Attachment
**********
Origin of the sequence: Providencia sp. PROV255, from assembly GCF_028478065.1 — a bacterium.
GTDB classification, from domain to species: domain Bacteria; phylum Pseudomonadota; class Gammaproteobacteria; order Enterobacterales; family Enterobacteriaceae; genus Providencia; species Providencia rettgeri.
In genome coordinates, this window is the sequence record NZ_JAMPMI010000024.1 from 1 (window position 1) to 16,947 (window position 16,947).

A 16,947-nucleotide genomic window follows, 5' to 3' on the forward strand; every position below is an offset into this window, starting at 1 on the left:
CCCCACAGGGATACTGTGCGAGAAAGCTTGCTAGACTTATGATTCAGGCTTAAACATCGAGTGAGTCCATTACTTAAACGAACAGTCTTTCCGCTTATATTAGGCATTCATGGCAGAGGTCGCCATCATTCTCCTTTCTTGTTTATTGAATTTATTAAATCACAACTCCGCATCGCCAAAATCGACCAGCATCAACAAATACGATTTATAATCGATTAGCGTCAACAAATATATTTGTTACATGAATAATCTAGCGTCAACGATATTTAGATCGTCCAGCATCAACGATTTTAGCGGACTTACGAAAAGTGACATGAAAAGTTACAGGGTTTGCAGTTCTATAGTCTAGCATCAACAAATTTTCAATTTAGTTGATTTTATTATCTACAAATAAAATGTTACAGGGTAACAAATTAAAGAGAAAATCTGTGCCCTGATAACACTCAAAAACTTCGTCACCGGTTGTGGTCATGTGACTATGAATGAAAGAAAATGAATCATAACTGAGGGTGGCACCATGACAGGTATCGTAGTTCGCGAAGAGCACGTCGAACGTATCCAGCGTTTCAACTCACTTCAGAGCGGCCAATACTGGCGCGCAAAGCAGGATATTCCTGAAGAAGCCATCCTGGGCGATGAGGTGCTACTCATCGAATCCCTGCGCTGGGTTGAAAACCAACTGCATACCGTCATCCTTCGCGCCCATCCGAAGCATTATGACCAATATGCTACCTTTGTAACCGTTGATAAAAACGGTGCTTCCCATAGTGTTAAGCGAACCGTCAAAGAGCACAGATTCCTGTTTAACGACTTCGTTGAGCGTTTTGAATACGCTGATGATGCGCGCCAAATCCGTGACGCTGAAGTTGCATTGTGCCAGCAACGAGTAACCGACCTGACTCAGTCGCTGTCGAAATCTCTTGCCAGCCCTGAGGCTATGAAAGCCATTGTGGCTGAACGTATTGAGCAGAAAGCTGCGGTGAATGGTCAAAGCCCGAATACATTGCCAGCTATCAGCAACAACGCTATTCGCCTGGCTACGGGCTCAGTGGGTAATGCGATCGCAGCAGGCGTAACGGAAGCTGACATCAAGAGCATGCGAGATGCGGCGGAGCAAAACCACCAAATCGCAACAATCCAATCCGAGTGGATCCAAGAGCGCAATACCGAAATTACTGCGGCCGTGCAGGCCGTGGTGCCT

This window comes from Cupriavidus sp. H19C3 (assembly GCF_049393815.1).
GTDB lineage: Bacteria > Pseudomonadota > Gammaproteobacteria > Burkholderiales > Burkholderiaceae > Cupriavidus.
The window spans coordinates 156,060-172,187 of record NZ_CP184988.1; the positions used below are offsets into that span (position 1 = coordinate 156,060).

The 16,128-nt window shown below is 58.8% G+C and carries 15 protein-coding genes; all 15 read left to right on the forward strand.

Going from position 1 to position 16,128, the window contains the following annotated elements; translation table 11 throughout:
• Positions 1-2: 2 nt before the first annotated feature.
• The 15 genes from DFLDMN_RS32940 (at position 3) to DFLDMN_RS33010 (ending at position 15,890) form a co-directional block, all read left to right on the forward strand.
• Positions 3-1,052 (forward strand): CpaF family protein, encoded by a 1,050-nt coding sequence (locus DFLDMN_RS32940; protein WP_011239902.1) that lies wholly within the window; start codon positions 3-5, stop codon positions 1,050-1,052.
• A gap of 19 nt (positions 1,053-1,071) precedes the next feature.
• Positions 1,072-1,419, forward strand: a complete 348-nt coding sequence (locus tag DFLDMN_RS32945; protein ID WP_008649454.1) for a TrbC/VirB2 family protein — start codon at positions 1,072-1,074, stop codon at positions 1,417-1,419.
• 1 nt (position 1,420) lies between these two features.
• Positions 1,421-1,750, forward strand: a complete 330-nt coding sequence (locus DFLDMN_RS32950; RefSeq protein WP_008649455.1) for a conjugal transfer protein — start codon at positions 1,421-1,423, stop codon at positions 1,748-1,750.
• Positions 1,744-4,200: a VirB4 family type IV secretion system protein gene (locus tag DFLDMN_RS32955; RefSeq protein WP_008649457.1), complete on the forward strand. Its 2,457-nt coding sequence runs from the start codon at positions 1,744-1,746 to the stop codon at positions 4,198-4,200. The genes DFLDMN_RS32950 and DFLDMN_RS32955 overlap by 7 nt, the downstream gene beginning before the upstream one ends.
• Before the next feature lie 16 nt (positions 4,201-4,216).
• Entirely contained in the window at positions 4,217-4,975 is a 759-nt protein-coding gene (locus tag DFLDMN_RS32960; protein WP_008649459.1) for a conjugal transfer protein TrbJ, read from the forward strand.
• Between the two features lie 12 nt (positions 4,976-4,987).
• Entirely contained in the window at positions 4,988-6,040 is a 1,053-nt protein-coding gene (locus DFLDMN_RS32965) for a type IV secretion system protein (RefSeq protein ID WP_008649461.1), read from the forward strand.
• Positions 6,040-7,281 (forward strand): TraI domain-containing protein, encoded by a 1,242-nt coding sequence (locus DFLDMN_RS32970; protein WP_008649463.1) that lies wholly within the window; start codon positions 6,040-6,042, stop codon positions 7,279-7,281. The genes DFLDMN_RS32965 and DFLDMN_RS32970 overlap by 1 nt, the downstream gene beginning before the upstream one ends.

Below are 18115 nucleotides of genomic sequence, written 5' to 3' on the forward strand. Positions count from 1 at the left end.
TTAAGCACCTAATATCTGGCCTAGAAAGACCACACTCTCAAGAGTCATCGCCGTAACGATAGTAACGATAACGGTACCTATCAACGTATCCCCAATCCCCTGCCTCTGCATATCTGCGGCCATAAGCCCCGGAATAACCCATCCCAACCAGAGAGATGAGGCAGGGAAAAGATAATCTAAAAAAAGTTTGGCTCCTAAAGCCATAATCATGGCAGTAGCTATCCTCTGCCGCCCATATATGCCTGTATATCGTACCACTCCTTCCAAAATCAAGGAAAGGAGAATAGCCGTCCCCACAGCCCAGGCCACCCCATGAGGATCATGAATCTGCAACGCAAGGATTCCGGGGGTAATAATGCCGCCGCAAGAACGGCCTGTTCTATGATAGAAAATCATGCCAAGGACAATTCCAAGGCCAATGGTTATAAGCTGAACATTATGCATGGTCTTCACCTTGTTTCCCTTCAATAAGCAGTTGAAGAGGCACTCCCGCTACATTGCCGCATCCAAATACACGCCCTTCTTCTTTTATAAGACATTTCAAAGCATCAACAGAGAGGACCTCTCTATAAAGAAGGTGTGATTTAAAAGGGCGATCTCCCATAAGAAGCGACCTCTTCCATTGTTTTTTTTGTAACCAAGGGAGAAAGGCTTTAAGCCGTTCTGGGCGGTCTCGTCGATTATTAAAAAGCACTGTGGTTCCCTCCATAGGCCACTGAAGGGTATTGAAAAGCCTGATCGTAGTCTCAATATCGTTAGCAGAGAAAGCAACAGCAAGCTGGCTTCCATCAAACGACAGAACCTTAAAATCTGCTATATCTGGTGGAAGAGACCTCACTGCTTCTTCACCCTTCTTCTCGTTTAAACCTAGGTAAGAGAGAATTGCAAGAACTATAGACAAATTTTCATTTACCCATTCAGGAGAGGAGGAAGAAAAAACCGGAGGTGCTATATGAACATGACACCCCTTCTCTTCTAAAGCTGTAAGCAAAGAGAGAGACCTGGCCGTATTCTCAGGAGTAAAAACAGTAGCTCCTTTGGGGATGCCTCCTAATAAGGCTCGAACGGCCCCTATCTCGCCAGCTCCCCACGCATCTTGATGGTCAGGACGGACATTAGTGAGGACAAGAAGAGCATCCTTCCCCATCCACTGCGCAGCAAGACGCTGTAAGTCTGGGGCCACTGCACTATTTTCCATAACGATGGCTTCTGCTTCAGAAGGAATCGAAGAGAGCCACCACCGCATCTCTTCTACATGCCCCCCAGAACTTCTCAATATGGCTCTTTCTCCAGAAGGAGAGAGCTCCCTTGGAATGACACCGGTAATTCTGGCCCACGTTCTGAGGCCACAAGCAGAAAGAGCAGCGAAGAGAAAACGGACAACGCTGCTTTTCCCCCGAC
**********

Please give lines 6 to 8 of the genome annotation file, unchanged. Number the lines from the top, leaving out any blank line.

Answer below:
This window comes from Cupriavidus sp. H19C3 (assembly GCF_049393815.1).
GTDB lineage: Bacteria > Pseudomonadota > Gammaproteobacteria > Burkholderiales > Burkholderiaceae > Cupriavidus.
The window spans coordinates 156,060-172,187 of record NZ_CP184988.1; the positions used below are offsets into that span (position 1 = coordinate 156,060).